RICHMOND, Va. — On the fourth day of Trent Williams’ holdout from Washington Redskins training camp, his teammate Morgan Moses came to a news conference wearing a Trent Williams No. 71 jersey. Reporters played along, pretending to ask Williams questions, with the right tackle answering as Williams. Finally, Moses turned serious.
“I miss him,” he said of the team’s star left tackle, whose absence is still unexplained.
Then, in one last attempt to keep the gag alive, he added: “Well, you see my ‘Most Wanted’ shirt wasn’t ready yet so I had to opt out for the jersey.”
After the laughter had died down, Moses — perhaps the lineman closest to Williams — was asked if he agreed with the sentiment of Washington Coach Jay Gruden, who has said he expects Williams to return. Moses nodded.
“I expect him to come back,” Moses said. “He loves football, just like every one of us does. I am pretty sure he wants to be here. Obviously, he has to figure out some things and [team executives] have to figure out some things. That’s above my pay grade. Once they figure that out he’ll be here.
“I have full confidence in the guy when he shows up,” Moses continued. “He’s going to be the best left tackle in the NFL, still. He’s going to be ready to play and he’s not going to miss a beat. It’s the same offense we’ve been running the last four or five years. That being said, the guy is an unbelievable talent in the NFL, man. There aren’t too many left tackles out there doing what he does every week.”
It’s still early in camp, but the Redskins clearly miss the player who has been picked for the Pro Bowl the past seven years. The team’s offensive line is already thin as starting center Chase Roullier and backup tackle Geron Christian have been held out of the first few days as they slowly work back from offseason surgeries, but Williams’s absence has left a hole that has yet to be filled. Former New York Giants first-round pick Ereck Flowers — signed in the offseason to be a guard — and ex-Detroit Lions and Jacksonville Jaguars tackle Corey Robinson, added this past weekend, have not been able to stop the constant pass rush in practice.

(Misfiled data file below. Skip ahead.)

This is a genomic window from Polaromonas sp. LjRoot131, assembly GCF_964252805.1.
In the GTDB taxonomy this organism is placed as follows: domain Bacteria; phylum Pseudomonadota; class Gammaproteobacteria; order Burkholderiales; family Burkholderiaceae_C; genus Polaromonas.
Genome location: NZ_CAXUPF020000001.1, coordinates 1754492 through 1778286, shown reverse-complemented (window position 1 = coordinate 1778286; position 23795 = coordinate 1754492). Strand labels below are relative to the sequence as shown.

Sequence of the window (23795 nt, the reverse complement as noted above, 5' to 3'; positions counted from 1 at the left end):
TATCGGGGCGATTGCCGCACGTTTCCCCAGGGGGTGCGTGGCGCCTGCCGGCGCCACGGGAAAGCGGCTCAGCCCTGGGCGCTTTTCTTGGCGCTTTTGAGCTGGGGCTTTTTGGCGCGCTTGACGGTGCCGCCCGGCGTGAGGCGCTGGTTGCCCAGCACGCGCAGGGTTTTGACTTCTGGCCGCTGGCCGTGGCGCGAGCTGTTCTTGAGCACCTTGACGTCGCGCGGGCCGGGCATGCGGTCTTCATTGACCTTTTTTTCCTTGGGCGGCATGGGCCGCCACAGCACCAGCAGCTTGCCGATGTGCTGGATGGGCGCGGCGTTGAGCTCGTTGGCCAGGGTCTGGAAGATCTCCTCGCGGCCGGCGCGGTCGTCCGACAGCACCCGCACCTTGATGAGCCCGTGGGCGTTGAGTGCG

The Redskins may have one of the league’s better defenses, and against a pieced-together offensive line, the surge has been relentless. Quarterbacks are quickly surrounded and probably would be sacked in many cases if the defensive players were allowed to hit them. Williams’s absence has made it difficult to see which of the three quarterbacks battling to be the starter is really pulling ahead.
What remains unclear is how long Williams will hold out and why. When Williams missed minicamp in the spring, Gruden said the player was unhappy that the team’s medical staff was not quick enough to identify a growth on his head as a potential health problem. Williams had the growth removed in the offseason after a fear that it might have been cancerous.
CBS reported Sunday that Williams does not trust team president Bruce Allen or the medical staff and has told Redskins officials that he does not want to play for the team again, and the team’s vice president of communications, Tony Wyllie, called it “absolutely, 100 percent false.” No one close to Williams has confirmed that report. When asked Sunday whether Williams’s holdout was a contract issue or over deeper issues with the franchise, Moses shrugged.
“I really don’t know,” Moses said. “Obviously, I can talk to him and it can be one thing and then he said something else. I just know when he gets here, we’re going to welcome him with open arms. He’s our brother. We love him. When he gets here, we’ll rock out.”
His answer didn’t offer much insight into Williams’s thinking, though little has in the last several days as the Redskins star has remained silent.